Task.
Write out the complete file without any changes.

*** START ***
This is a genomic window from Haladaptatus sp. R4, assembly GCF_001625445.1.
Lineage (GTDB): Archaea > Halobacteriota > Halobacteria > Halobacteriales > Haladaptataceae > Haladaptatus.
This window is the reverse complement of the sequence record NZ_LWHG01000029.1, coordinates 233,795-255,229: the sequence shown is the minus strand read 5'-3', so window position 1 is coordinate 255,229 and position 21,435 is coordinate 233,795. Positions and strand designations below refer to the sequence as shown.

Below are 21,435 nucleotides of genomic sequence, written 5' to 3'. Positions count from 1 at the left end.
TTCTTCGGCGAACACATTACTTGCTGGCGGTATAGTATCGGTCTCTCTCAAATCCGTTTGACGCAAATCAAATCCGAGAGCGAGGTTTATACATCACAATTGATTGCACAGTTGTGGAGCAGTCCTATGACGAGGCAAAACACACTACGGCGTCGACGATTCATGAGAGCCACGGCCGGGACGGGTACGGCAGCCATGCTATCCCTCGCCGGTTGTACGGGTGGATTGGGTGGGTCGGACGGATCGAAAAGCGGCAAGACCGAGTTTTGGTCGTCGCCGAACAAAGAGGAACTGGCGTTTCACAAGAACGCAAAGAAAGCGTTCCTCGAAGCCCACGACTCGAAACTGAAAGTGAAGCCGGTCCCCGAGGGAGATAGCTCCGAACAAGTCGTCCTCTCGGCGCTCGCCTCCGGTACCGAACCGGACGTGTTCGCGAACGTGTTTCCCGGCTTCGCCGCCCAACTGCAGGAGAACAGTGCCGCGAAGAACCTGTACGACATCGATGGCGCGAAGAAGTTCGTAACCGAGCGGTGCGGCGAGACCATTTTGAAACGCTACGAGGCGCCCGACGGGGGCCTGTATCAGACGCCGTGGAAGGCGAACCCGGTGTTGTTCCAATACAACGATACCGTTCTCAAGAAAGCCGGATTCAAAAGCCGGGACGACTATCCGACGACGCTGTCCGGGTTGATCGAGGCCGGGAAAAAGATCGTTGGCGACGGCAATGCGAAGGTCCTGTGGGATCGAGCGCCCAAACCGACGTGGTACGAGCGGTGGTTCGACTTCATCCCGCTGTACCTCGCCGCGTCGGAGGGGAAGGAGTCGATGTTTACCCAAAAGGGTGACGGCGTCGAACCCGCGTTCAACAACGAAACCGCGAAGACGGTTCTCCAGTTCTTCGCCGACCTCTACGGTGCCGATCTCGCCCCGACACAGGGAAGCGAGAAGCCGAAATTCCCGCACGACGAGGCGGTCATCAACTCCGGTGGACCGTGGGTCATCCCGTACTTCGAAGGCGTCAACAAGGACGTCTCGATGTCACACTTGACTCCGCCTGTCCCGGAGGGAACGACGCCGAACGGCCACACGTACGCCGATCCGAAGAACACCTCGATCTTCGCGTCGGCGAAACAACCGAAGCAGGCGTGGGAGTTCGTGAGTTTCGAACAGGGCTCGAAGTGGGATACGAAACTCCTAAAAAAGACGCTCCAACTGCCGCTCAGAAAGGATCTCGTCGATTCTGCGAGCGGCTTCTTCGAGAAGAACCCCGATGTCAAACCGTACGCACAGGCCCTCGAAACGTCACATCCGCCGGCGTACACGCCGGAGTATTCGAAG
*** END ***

This is a genomic window from Haladaptatus sp. R4, assembly GCF_001625445.1.
Lineage (GTDB): Archaea > Halobacteriota > Halobacteria > Halobacteriales > Haladaptataceae > Haladaptatus.
This window is the reverse complement of the sequence record NZ_LWHG01000029.1, coordinates 233,795-255,229: the sequence shown is the minus strand read 5'-3', so window position 1 is coordinate 255,229 and position 21,435 is coordinate 233,795. Positions and strand designations below refer to the sequence as shown.

Below are 21,435 nucleotides of genomic sequence, written 5' to 3'. Positions count from 1 at the left end.
TTCTTCGGCGAACACATTACTTGCTGGCGGTATAGTATCGGTCTCTCTCAAATCCGTTTGACGCAAATCAAATCCGAGAGCGAGGTTTATACATCACAATTGATTGCACAGTTGTGGAGCAGTCCTATGACGAGGCAAAACACACTACGGCGTCGACGATTCATGAGAGCCACGGCCGGGACGGGTACGGCAGCCATGCTATCCCTCGCCGGTTGTACGGGTGGATTGGGTGGGTCGGACGGATCGAAAAGCGGCAAGACCGAGTTTTGGTCGTCGCCGAACAAAGAGGAACTGGCGTTTCACAAGAACGCAAAGAAAGCGTTCCTCGAAGCCCACGACTCGAAACTGAAAGTGAAGCCGGTCCCCGAGGGAGATAGCTCCGAACAAGTCGTCCTCTCGGCGCTCGCCTCCGGTACCGAACCGGACGTGTTCGCGAACGTGTTTCCCGGCTTCGCCGCCCAACTGCAGGAGAACAGTGCCGCGAAGAACCTGTACGACATCGATGGCGCGAAGAAGTTCGTAACCGAGCGGTGCGGCGAGACCATTTTGAAACGCTACGAGGCGCCCGACGGGGGCCTGTATCAGACGCCGTGGAAGGCGAACCCGGTGTTGTTCCAATACAACGATACCGTTCTCAAGAAAGCCGGATTCAAAAGCCGGGACGACTATCCGACGACGCTGTCCGGGTTGATCGAGGCCGGGAAAAAGATCGTTGGCGACGGCAATGCGAAGGTCCTGTGGGATCGAGCGCCCAAACCGACGTGGTACGAGCGGTGGTTCGACTTCATCCCGCTGTACCTCGCCGCGTCGGAGGGGAAGGAGTCGATGTTTACCCAAAAGGGTGACGGCGTCGAACCCGCGTTCAACAACGAAACCGCGAAGACGGTTCTCCAGTTCTTCGCCGACCTCTACGGTGCCGATCTCGCCCCGACACAGGGAAGCGAGAAGCCGAAATTCCCGCACGACGAGGCGGTCATCAACTCCGGTGGACCGTGGGTCATCCCGTACTTCGAAGGCGTCAACAAGGACGTCTCGATGTCACACTTGACTCCGCCTGTCCCGGAGGGAACGACGCCGAACGGCCACACGTACGCCGATCCGAAGAACACCTCGATCTTCGCGTCGGCGAAACAACCGAAGCAGGCGTGGGAGTTCGTGAGTTTCGAACAGGGCTCGAAGTGGGATACGAAACTCCTAAAAAAGACGCTCCAACTGCCGCTCAGAAAGGATCTCGTCGATTCTGCGAGCGGCTTCTTCGAGAAGAACCCCGATGTCAAACCGTACGCACAGGCCCTCGAAACGTCACATCCGCCGGCGTACACGCCGGAGTATTCGAAG